Well, it would be evil to disclose actual spoilers ahead of the stories, but we can gain a larger appreciation of the muses motivating the tales, and perhaps enjoy the stories even more, knowing context. As I prepared for this Foreword, I took notes with journalistic fervor, reading this collection, and delving into my 2017 interview-with-Fultz and my review of his World Beyond Worlds. Instead of reporting those notes directly, I used that material to craft intense questions and re-interview the author. We’ll have the embodiment of Artifice the Quill, Fultz himself, disclose over a dozen secrets:


 Kent Burles' illustration for Black Gate's presentation of "Return of the Quill" depicts a performance of Artifice the Quill's Glimmer Faire, an event that prepares the City of Narr for a mystical rebirth.

SEL: Let’s discuss the origins of the Zang Cycle. The story “The Persecution of Artifice the Quill” (Weird Tales #340, 2006) opens the Zang Cycle. In our 2017 interview (link), when asked about your ‘Weird Fiction role models’, we learned this story catalyzed your publishing journey. Witnessing the Zang Cycle, and your portfolio, grow is exhilarating. Please share insights about this catalyst.

JRF: “The Persecution of Artifice the Quill,” which begins this book, was my first professional sale. Not only did the story appear in Weird Tales #340, but I’m pretty sure it got the cover illustration. A dark and menacing piece by the great Les Edwards, which seems to capture the look of the undead Vizarchs chasing after Artifice in his debut story. So, it’s a milestone story for me. I had been trying for many years to sell a story to Weird Tales, so mission accomplished. They bought two more Zang stories before the mag’s management changed, and the next two were not published there after all. Luckily, I moved the Zang series to John O’Neil’s Black Gate, where he published several more stories. About half the stories in The Revelations of Zang were never published outside of its pages—they were new to the volume when it was first released ten years ago. That includes the climactic novella, “Spilling the Blood of the World,” which winds up thematic threads sewn into the first ten stories. I’m forever grateful that I got to be a part of Weird Tales magazine, even if it was only a single story. It opened a gateway to the rest of my career as a writer.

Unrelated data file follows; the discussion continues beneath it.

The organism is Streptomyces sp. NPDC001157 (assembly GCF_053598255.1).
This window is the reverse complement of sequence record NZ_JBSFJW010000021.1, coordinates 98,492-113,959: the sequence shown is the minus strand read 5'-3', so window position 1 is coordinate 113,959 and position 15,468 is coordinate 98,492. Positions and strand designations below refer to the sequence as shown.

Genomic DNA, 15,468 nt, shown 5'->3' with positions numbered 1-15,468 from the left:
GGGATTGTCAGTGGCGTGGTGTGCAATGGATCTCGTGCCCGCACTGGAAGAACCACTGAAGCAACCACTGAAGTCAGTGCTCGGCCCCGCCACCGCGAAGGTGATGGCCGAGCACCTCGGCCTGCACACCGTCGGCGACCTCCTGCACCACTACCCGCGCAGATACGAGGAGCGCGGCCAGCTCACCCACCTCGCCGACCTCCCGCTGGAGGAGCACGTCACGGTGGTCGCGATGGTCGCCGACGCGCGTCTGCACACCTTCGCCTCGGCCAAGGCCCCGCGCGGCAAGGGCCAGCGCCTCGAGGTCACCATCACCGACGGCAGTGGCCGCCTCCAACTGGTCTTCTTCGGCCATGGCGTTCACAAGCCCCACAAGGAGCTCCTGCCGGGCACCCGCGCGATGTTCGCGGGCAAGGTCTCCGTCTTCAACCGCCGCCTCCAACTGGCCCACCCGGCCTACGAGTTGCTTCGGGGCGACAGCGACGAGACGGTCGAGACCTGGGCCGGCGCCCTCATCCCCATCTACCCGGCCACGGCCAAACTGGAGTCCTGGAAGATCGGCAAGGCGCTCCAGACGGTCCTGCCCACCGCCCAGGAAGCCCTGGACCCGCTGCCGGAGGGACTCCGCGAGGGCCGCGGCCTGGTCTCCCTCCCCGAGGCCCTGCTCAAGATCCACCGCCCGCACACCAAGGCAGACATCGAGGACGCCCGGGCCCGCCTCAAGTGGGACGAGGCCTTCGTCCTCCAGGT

SEL: Is ‘Zang proper’ just the forest, or the whole Continent? I initially interpreted it as the latter, but I wanted to be sure.

JRF: Zang is one half of a mega-continent, and this half is largely dominated by the ancient Zang Forest (hence the name). The other half, Zin, lies beyond the north/south running mountain range known as the Spine. There may be one or more sleeping gods lying beneath those mountains…but no spoilers. Heh-heh. Most of the stories in The Revelations of Zang take place in the Zang area of “The Continent”—but when Artifice travels abroad with the Glimmer Faire, they do a nice tour of the Zin regions. Only one story in Revelations takes place in Zin, and that is “The Bountiful Essence of the Empty Hand.” RoZ focuses mainly on what’s happening in Zang, including the mystical advance and expansion of the Zang Forest. [However, there is one more story set in Zin, “Where the White Lotus Grows,” and it appears in the Worlds Beyond Worlds collection.]